“Oh, it’s fair time, fair time, fair time. The excitement is all over town . . .”
Fairs have been around for a long time. They date as far back as the days of Rome. So it stands to reason that the American colonies would want to continue the tradition of showing off livestock, agricultural products, and trade wares in the New World. Life was grim, and any excuse for a good time was welcome indeed. The first American fair was held in York, Pennsylvania, in 1765, eleven years before our nation was founded. The York Fair spread out over the town’s commons, and folks considered those two days as “the liveliest days of the whole year.”
Fast forward about a hundred years. By now, many American states had some kind of exposition, from a few cows and horses on display to full-blown extravaganzas! The California State Fair is a good example of how a little exposition in 1854 to enhance the state’s reputation as the ideal place for farming and industry became one of the largest fairs around (Minnesota and Texas being the largest in attendance).
San Francisco hosted that first fair, but the next year, the fair organizers decided “fair’s fair” (no pun intended) and travel was hard. The fair went on the road for the next four years so more people could enjoy it. Sacramento, San Jose, Stockton, and Marysville hosted the fair to thousands of visitors (15,000 a day) until those in charge decided to permanently locate the fair in Sacramento.
So, what did our great-grandparents enjoy about the fair? For one thing, the state fair was the #1 entertainment of the whole year. It’s hard to imagine nowadays, but there weren’t a lot of diversions in the 1800s. Work, work, work, and boredom in between. The highlight of the work week was riding into town to attend church (if you were a God-fearing individual) or spending your pay at the saloon (if you were the wild type). Looking forward to the yearly fair added a sense of excitement and anticipation that could carry your family through the long, back-breaking days of mundane work.
Folks liked to eye the produce at the fair, like a 3-foot-long, 10-pound carrot, a 72-pound beet, or 2-inch-long peanuts. The farmers shook their heads at the “new-fangled” inventions on display, like a post-hole digger or a new well driller. The men hung around exhibits of pumps, plows, and gopher traps, while the ladies oohed and ahhed over a demonstration of “The Light Running Domestic Sewing Machine.”
The ladies also enjoyed watching the judging of everything from butter to biscuits and from stockings to sweaters. Most hoped to win a ribbon. The best “six jars” of jelly won a blue ribbon and a premium of $5.00; the best needlework, $3.00. For the men, the best two-year-old bull won $50. Even a chicken was worth entering in the fair. The best chicken won a $5.00 premium. Children got into the act as well, entering their best pin cushions, embroidered hankies, and patchwork quilts.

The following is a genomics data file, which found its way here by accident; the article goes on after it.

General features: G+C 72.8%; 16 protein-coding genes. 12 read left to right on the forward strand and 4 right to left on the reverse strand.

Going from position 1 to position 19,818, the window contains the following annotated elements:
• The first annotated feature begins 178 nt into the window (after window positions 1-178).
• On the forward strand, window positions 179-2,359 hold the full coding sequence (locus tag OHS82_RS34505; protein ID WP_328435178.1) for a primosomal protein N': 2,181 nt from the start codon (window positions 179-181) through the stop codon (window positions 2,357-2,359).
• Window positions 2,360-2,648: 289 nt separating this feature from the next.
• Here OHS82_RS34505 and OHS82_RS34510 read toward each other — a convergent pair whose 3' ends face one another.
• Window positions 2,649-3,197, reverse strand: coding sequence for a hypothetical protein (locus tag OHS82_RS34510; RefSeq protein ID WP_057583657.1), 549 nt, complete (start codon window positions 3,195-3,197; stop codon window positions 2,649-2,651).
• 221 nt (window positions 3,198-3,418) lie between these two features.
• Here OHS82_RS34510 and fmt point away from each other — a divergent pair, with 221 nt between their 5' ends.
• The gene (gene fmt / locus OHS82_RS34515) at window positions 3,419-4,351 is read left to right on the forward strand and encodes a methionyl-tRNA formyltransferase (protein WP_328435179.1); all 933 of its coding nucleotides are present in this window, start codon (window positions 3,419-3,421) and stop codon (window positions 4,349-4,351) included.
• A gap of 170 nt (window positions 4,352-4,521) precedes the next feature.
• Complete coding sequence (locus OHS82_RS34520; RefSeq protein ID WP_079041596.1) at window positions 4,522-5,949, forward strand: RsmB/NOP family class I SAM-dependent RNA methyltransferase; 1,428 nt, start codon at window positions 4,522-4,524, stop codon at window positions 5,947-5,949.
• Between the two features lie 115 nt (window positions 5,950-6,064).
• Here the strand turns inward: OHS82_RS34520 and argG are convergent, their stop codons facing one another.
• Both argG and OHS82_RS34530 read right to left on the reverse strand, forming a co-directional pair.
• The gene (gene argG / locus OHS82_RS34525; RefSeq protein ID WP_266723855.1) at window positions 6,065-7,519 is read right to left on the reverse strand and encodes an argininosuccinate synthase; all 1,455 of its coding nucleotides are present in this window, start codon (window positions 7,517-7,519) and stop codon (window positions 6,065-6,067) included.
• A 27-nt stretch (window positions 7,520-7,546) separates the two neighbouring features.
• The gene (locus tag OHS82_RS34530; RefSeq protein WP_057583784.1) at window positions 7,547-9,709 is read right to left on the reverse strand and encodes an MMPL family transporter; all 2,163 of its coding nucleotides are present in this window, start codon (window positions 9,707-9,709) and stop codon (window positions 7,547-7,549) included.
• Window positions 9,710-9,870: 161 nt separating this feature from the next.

And those races! What would a California state fair be without a horse race—especially one worth a purse of $5,000 in 1874, with a brand-new grandstand up and ready to seat 7,000 people?
Instead of rides, the 1880s fair midway offered attractions no 21st century fair-goer is likely to see: the thrill show (i.e. sideshow). Besides the usual sword-swallower, fire-eater, and the strong man lifting a pony, there were also the ever-popular freaks of nature, like a (live) two-headed calf, human deformities, and bizarre animals no one in America could imagine. One year, near the turn of the 20th century, the California State Fair even staged a train wreck of two locomotives crashing head-on into a jumble of twisted, steaming steel! I’m sure that would be considered a real “thrill” back then.
An interesting aspect of one world’s fair was the practice of giving away prizes. On “Exhibitor Day” at the Alaska-Yukon-Pacific Exposition in Seattle in 1909, exhibitors gave away items in a raffle-like contest. Fair-goers’ ticket numbers were drawn at random. If you carried that ticket, you won a prize. A pony was given away, as were other prizes from exhibitors. The most unusual was the prize given away by the children’s home. A month-old baby boy name Ernest was offered. Although the winning ticket was drawn, nobody claimed this human “prize.”
Andi’s Fair Surprise is a peek into the 1874 California State Fair through the eyes of six-year-old Andi. If she can’t take her new foal to the fair, she doesn’t even want to go. After all, what fun is a fair if Taffy can’t win a blue ribbon? But the fair turns out to be so exciting that Andi is glad she came . . . until her big brother tells her she can’t keep the prize she won fair and square!
There are free coloring pages and learning activities to download at www.andiandtaffy.com. We’re giving away Andi’s Fair Surprise to one lucky reader. All you have to do is leave a comment and share your favorite childhood Fair Memory.